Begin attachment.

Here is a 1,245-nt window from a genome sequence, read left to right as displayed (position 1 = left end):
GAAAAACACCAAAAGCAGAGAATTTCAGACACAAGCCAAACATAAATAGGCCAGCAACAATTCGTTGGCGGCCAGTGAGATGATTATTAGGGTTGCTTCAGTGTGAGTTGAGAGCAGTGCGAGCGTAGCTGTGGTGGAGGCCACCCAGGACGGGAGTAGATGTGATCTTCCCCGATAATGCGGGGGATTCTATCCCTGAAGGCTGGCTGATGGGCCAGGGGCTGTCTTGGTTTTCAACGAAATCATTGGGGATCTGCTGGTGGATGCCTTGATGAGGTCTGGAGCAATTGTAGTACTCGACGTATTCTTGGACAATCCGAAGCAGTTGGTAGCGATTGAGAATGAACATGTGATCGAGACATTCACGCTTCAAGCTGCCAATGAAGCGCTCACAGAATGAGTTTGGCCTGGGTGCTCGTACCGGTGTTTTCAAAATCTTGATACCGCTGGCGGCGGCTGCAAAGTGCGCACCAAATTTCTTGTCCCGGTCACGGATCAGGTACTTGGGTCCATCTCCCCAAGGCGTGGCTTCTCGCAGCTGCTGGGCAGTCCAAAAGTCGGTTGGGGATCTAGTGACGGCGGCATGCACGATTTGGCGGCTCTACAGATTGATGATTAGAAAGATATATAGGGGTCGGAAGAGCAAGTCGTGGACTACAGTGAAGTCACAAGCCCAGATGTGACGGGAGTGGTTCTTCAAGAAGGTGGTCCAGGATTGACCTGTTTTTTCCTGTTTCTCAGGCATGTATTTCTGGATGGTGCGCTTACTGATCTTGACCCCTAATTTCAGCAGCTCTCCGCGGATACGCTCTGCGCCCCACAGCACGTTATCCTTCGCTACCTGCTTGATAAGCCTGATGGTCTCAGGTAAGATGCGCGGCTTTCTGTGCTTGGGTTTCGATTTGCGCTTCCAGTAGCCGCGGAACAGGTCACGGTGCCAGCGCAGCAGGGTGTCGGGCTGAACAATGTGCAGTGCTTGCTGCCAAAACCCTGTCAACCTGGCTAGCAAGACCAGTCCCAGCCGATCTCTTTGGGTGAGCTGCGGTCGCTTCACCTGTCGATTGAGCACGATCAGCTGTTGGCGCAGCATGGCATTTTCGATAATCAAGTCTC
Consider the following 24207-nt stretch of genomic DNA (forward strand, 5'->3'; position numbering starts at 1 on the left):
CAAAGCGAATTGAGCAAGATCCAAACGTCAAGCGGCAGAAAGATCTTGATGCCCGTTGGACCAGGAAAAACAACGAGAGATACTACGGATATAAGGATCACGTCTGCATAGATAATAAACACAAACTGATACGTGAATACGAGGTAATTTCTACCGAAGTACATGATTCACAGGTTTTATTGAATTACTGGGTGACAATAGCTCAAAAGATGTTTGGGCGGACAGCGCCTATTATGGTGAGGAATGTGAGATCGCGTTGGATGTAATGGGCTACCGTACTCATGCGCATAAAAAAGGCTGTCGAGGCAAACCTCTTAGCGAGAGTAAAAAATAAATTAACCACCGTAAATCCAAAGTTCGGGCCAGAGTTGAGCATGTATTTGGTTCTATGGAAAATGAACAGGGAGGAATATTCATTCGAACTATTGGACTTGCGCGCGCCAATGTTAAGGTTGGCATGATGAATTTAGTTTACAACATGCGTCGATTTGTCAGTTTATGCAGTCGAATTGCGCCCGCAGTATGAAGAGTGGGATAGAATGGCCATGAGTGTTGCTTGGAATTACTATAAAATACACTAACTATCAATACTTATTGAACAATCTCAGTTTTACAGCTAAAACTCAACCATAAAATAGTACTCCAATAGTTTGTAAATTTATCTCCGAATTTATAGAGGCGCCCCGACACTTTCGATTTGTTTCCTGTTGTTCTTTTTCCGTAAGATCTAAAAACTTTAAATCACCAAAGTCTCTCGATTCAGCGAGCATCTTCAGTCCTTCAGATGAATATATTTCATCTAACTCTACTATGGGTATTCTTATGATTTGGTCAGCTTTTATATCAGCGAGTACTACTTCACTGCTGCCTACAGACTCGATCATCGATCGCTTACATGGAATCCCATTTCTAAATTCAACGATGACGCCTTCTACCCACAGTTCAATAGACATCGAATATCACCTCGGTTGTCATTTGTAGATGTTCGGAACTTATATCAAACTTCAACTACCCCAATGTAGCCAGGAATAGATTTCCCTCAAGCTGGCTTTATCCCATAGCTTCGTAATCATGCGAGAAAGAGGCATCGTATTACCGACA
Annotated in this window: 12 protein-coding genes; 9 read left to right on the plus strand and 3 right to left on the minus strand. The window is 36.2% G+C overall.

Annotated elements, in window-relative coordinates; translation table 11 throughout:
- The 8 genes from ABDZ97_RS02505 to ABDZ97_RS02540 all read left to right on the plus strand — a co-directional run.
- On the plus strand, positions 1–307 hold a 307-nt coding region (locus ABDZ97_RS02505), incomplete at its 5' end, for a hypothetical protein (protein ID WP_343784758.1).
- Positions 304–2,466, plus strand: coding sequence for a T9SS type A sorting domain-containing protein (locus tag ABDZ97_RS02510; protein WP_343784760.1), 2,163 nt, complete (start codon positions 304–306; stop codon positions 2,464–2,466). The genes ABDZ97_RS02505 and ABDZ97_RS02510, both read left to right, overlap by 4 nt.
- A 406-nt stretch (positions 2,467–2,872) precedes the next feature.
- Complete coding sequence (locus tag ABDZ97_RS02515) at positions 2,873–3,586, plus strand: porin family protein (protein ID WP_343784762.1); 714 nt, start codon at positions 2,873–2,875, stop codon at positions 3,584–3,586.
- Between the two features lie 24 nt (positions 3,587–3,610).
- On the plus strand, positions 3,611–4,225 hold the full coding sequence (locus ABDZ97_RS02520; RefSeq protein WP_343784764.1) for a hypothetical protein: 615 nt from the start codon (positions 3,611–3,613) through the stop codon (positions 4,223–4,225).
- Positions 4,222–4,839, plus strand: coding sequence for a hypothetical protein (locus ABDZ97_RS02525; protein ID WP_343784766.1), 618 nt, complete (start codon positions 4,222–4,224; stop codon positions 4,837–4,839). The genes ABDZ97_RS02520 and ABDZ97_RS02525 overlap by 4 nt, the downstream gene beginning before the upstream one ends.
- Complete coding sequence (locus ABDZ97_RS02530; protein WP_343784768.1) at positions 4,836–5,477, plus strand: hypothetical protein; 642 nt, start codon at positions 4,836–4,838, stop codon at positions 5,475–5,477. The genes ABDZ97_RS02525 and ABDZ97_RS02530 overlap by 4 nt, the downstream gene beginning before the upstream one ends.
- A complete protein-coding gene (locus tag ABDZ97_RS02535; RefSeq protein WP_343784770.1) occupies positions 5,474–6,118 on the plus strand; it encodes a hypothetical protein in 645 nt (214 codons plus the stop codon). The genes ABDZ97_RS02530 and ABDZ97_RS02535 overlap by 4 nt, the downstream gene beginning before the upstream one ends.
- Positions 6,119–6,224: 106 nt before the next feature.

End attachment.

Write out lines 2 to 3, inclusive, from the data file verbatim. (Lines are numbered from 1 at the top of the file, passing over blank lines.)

GAAAAACACCAAAAGCAGAGAATTTCAGACACAAGCCAAACATAAATAGGCCAGCAACAATTCGTTGGCGGCCAGTGAGATGATTATTAGGGTTGCTTCAGTGTGAGTTGAGAGCAGTGCGAGCGTAGCTGTGGTGGAGGCCACCCAGGACGGGAGTAGATGTGATCTTCCCCGATAATGCGGGGGATTCTATCCCTGAAGGCTGGCTGATGGGCCAGGGGCTGTCTTGGTTTTCAACGAAATCATTGGGGATCTGCTGGTGGATGCCTTGATGAGGTCTGGAGCAATTGTAGTACTCGACGTATTCTTGGACAATCCGAAGCAGTTGGTAGCGATTGAGAATGAACATGTGATCGAGACATTCACGCTTCAAGCTGCCAATGAAGCGCTCACAGAATGAGTTTGGCCTGGGTGCTCGTACCGGTGTTTTCAAAATCTTGATACCGCTGGCGGCGGCTGCAAAGTGCGCACCAAATTTCTTGTCCCGGTCACGGATCAGGTACTTGGGTCCATCTCCCCAAGGCGTGGCTTCTCGCAGCTGCTGGGCAGTCCAAAAGTCGGTTGGGGATCTAGTGACGGCGGCATGCACGATTTGGCGGCTCTACAGATTGATGATTAGAAAGATATATAGGGGTCGGAAGAGCAAGTCGTGGACTACAGTGAAGTCACAAGCCCAGATGTGACGGGAGTGGTTCTTCAAGAAGGTGGTCCAGGATTGACCTGTTTTTTCCTGTTTCTCAGGCATGTATTTCTGGATGGTGCGCTTACTGATCTTGACCCCTAATTTCAGCAGCTCTCCGCGGATACGCTCTGCGCCCCACAGCACGTTATCCTTCGCTACCTGCTTGATAAGCCTGATGGTCTCAGGTAAGATGCGCGGCTTTCTGTGCTTGGGTTTCGATTTGCGCTTCCAGTAGCCGCGGAACAGGTCACGGTGCCAGCGCAGCAGGGTGTCGGGCTGAACAATGTGCAGTGCTTGCTGCCAAAACCCTGTCAACCTGGCTAGCAAGACCAGTCCCAGCCGATCTCTTTGGGTGAGCTGCGGTCGCTTCACCTGTCGATTGAGCACGATCAGCTGTTGGCGCAGCATGGCATTTTCGATAATCAAGTCTC
Consider the following 24207-nt stretch of genomic DNA (forward strand, 5'->3'; position numbering starts at 1 on the left):